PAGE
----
What if Obama, in the next 30 to 60 days:

* Says he will name Independent Mike Bloomberg as his "domestic czar," given broad authority and charged with reconciling our country's fiscal mess with our domestic needs and opportunities. Bloomberg is a highly talented leader and visionary who has been tremendously successful in business and in politics. Bloomberg deserves a much larger stage to perform on. He might or might not want the portfolio of Secretary of Treasury, but having a person of his experience on the Obama team would reassure Wall Street and reinforce Obama's message of bringing all Americans together, regardless of party affiliation, to bring about change.

* Says he will name mainstream Democrat Sam Nunn, highly respected former senator and expert on defense issues and foreign policy (who has traveled the world for the past decade trying to contain the spread of nuclear weapons) to be his choice for Secretary of State. Here is a man who can go toe to toe with John McCain on any defense or foreign policy issue and enjoys the respect and admiration of foreign leaders around the world.
* Says he will name retiring Republican U.S. Senator Chuck Hagel, from Nebraska, war hero, successful businessman and thoughtful critic of the Iraq War, to be his Secretary of Defense to rebuild our nation's military power.
All three of these people have been vetted in years of public service and are widely known by the media, the political elite and the business community. Probably the one group that knows them least well will be the young Obama voters who make up the heart and soul of his movement. While there may be some understandable suspicion of these "old white guys" among Obama's true believers, the fact is that in a general election campaign he and his team will need to convince voters that they have the broad experience and knowledge to bring about the changes they believe in.

Sooner rather than later Sen. Obama must challenge McCain's view of U.S. interests in the world and convince general election voters that he has the means and the talent to implement his coherent vision and strategy. And he must buttress himself from attacks that will inevitably challenge his foreign policy bona fides. Who better to do it than an A-team of extremely experienced, competent, and tested professionals?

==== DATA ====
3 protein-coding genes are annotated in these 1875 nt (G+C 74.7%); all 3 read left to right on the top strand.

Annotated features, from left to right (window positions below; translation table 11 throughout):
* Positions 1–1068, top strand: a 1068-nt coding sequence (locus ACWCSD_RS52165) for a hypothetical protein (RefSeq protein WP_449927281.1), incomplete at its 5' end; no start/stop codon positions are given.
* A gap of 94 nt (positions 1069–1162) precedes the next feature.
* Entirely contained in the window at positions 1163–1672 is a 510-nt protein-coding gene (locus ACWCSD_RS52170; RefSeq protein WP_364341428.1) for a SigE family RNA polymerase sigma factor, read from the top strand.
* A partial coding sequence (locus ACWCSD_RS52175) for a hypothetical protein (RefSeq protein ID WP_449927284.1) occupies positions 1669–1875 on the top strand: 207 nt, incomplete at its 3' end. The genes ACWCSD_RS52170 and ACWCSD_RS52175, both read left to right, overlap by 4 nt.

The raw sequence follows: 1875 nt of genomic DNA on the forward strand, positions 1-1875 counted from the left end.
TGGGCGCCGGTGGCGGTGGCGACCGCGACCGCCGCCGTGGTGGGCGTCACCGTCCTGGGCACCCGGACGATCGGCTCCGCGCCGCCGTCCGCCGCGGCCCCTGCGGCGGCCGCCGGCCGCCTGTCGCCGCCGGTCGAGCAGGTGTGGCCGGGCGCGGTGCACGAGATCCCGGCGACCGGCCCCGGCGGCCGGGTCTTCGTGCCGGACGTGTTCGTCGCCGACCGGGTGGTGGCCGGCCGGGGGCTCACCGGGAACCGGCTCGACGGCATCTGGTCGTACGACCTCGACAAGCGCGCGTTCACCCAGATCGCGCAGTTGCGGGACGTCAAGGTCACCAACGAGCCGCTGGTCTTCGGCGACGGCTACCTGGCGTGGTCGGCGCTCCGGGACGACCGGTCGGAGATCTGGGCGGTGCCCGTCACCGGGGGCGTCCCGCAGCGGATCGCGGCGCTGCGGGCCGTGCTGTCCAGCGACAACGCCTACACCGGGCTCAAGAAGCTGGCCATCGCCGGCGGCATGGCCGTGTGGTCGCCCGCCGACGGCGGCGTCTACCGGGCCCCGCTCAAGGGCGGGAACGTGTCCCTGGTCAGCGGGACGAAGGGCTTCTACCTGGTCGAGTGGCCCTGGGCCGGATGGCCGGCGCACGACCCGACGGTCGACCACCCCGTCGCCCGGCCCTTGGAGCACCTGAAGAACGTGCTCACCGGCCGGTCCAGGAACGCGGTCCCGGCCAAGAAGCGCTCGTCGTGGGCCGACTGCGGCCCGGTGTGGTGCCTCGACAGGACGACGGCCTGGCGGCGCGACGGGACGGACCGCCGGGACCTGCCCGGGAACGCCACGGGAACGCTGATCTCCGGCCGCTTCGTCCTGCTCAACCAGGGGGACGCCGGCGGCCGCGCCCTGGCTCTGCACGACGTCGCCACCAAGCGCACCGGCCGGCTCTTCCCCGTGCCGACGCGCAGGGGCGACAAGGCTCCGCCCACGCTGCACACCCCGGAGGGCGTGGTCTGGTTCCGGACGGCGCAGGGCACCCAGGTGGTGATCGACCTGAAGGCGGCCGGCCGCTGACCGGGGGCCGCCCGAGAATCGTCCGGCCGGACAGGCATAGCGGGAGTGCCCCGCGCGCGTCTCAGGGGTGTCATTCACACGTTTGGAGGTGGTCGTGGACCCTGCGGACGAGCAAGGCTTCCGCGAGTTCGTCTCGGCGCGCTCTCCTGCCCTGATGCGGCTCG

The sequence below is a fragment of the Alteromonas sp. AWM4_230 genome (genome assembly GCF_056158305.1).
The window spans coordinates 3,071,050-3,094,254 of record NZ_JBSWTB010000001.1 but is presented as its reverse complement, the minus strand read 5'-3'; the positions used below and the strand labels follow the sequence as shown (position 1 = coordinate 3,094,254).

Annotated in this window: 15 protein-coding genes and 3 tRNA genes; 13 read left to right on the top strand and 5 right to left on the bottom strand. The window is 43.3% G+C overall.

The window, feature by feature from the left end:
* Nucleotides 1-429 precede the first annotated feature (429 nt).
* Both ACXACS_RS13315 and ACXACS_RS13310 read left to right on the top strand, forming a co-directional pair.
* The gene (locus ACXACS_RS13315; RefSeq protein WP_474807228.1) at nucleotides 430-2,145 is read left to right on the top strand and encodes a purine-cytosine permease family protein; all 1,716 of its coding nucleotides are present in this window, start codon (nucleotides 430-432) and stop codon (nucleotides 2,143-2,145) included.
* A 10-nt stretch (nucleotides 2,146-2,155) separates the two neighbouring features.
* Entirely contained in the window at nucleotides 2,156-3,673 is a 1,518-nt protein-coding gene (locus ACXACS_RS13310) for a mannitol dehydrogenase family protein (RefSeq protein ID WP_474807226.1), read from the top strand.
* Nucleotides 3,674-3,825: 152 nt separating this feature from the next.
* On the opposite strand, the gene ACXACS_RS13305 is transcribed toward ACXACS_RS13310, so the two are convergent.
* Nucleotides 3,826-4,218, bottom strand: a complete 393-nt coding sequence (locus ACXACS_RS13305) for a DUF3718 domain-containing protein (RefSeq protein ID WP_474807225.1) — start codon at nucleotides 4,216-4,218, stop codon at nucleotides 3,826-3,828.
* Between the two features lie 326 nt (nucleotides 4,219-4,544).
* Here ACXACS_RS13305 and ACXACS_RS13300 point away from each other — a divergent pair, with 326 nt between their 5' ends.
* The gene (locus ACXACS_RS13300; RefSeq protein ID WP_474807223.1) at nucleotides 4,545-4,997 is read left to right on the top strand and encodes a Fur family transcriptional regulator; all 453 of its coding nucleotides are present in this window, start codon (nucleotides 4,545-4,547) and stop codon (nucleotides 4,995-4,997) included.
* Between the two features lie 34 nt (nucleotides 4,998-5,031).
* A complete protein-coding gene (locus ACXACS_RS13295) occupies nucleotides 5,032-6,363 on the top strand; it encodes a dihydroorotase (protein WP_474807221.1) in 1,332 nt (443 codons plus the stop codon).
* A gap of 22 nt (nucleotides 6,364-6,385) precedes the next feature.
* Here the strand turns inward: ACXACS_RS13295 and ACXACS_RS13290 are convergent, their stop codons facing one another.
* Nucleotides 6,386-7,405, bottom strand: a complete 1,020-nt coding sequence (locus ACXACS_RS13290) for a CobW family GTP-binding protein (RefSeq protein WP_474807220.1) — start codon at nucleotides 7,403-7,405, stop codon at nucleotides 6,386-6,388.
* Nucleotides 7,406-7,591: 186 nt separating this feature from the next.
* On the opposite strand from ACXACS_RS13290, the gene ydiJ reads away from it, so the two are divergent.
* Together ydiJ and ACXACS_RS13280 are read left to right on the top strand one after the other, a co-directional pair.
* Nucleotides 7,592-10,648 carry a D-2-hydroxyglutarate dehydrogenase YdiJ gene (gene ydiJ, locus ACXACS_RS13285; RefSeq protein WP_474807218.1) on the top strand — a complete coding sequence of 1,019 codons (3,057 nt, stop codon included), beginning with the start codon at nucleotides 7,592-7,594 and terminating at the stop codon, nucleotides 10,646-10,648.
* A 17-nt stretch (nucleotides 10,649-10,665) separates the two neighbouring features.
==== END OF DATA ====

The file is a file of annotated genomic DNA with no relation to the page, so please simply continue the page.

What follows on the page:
Suddenly the dynamics would change. It would no longer be the war hero versus the young community organizer and attorney. It would be John McCain and an old view of the world versus Team Obama—the best minds and combined experiences in U.S. politics—advocating Obama's new vision of U.S. political, military and economic interests in the world.

It is not easy making key leadership decisions in the middle of a campaign and asking people to serve in advance of an election. And there are some legal restrictions that would have to be understood and addressed; jobs cannot officially be promised in advance of an election. But Obama could at least get this or another team to say publicly that they would "seriously consider" or "look with interest" on an invitation to be part of the Obama administration.

It is not easy to take bold steps when the Obama campaign is riding a wave of adulation and risks fixing what isn't broken or, more important, upsetting supporters. Yet doing so would not only strengthen Obama's prospects of getting elected, it would be consistent with his message of changing the way Washington works—or doesn't work, as the case may be.